Press Release – Women’s Health Action
“Punishing mums who have another child while on a benefit by forcing them to be available for paid work after one year is a human rights issue and is likely to be bad for their health” says Christy Parker, Policy Analyst at Women’s Health Action.Women’s health and human rights on the line in welfare reform
“Punishing mums who have another child while on a benefit by forcing them to be available for paid work after one year is a human rights issue and is likely to be bad for their health” says Christy Parker, Policy Analyst at Women’s Health Action.
Ms Parker was responding to stage one of the welfare reforms announced by Social Development Minister Paula Bennet this week which target single and teen mums. Women’s Health Action disputes the idea that the current structure of the Domestic Purposes Benefit provides an incentive to have additional children, an idea put forward by the Welfare Working Group and the driver for these reforms.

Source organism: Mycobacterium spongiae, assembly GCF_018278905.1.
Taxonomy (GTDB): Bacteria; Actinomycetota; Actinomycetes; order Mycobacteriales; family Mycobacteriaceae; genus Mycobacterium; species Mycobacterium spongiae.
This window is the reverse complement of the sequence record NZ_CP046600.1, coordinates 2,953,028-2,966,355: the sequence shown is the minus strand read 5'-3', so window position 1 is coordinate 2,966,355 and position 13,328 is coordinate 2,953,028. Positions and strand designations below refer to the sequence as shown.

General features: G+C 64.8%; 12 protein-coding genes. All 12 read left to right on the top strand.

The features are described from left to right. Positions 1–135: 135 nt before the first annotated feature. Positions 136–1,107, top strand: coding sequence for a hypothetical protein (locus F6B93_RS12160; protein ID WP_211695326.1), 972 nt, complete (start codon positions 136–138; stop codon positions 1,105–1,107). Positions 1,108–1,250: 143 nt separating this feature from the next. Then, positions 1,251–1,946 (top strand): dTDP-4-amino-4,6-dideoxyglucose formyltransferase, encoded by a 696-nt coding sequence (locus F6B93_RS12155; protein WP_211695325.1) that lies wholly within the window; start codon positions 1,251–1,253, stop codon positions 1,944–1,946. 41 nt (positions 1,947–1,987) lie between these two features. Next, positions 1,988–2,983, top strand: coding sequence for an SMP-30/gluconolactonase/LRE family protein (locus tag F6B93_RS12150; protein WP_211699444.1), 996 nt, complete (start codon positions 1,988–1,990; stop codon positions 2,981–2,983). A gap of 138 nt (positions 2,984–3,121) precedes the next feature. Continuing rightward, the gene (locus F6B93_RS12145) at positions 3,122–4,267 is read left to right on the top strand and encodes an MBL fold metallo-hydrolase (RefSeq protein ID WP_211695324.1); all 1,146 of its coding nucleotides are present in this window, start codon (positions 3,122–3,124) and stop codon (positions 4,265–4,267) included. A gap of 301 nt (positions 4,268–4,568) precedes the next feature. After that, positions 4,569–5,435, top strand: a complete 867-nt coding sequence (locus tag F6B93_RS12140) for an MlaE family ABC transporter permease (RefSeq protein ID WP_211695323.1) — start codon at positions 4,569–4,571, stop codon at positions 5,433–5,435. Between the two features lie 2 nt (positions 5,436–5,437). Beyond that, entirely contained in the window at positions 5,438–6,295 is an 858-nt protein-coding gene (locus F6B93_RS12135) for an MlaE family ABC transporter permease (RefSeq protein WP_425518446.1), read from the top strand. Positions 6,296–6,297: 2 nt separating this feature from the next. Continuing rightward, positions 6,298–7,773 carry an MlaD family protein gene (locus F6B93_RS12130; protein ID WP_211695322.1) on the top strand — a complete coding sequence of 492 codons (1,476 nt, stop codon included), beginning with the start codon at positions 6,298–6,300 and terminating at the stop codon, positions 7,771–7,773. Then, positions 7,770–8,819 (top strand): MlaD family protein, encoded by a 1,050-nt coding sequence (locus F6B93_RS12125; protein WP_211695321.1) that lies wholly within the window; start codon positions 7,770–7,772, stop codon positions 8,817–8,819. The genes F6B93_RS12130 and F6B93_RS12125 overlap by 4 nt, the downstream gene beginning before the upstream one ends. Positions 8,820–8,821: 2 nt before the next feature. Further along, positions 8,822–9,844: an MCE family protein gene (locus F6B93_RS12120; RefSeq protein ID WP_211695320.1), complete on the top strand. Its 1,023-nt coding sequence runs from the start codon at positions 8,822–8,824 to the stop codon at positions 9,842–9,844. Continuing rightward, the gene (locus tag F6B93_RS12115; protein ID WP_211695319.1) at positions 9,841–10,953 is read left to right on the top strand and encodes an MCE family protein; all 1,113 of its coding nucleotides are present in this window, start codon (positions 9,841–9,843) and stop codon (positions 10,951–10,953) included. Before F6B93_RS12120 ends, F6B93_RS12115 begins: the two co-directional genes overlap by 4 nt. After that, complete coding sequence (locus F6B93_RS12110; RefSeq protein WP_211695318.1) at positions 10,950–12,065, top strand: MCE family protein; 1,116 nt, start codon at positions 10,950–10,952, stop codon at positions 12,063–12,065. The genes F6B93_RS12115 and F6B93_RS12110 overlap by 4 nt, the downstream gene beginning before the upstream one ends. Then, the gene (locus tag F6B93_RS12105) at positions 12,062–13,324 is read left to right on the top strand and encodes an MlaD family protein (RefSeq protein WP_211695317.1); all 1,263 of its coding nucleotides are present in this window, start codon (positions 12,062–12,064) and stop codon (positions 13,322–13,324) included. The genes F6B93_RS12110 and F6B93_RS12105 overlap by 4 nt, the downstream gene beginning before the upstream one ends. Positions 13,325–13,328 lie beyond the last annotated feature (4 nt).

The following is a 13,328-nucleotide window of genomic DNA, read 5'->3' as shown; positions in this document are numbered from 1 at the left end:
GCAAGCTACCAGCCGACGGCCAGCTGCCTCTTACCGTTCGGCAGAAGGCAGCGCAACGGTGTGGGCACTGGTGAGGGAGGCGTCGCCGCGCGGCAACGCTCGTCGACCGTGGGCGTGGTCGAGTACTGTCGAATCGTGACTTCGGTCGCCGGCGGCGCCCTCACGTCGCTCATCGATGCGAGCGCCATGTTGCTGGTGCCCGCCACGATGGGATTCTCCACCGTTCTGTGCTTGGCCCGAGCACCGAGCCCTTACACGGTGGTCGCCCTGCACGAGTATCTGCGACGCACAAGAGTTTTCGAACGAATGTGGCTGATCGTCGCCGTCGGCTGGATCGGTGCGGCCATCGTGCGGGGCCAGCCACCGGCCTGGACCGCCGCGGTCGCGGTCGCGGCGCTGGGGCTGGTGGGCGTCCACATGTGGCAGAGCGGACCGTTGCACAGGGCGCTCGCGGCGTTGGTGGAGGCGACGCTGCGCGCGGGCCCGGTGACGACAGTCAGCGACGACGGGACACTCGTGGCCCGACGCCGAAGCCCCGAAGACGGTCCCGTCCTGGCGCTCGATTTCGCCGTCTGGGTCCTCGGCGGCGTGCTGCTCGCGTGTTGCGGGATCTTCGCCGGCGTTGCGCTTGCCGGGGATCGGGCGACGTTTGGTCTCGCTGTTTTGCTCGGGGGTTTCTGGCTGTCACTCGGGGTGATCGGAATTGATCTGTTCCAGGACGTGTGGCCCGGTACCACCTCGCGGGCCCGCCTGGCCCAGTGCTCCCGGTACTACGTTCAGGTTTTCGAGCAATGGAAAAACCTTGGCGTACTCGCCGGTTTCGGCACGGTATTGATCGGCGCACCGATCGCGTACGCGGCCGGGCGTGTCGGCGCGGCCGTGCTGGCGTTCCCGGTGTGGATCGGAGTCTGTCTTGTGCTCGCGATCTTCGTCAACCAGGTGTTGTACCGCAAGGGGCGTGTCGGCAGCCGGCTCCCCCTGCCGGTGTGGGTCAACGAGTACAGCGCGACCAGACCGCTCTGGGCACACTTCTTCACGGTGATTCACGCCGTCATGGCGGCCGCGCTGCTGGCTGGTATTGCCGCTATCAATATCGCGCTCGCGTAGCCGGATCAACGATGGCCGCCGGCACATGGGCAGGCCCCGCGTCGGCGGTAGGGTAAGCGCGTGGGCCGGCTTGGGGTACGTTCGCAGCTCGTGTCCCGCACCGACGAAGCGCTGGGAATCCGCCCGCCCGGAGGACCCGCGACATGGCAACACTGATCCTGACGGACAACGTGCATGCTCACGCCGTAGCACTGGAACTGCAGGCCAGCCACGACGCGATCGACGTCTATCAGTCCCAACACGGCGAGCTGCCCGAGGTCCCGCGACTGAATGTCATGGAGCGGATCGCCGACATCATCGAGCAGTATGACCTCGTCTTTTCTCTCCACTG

“This is not supported by international evidence which shows that women’s decisions regarding children are much more likely to be based on their personal and relationship circumstances than on government policy,” states Ms Parker. “What we do know however is that women who can’t, or don’t, control their fertility whilst receiving welfare support, end up subject to disproportionate levels of poverty and hardship resulting from welfare sanctions such as these. This results in poorer health and greater social and economic marginalisation for both them and their children.”
“That women bear the burden of these reforms is a human rights issue. Women’s right to the freedom to decide whether or not to have children, and to control their reproductive capacity free of coercion has been affirmed in international human rights agreements which New Zealand has ratified. On this basis alone the reforms cannot be justified, let alone the likely health impacts on women and their children.”
“There is plenty of research to show us that what single and teen mums need to thrive, and that is social and economic support, encouragement and security. These reforms present a retrograde step in that regard.”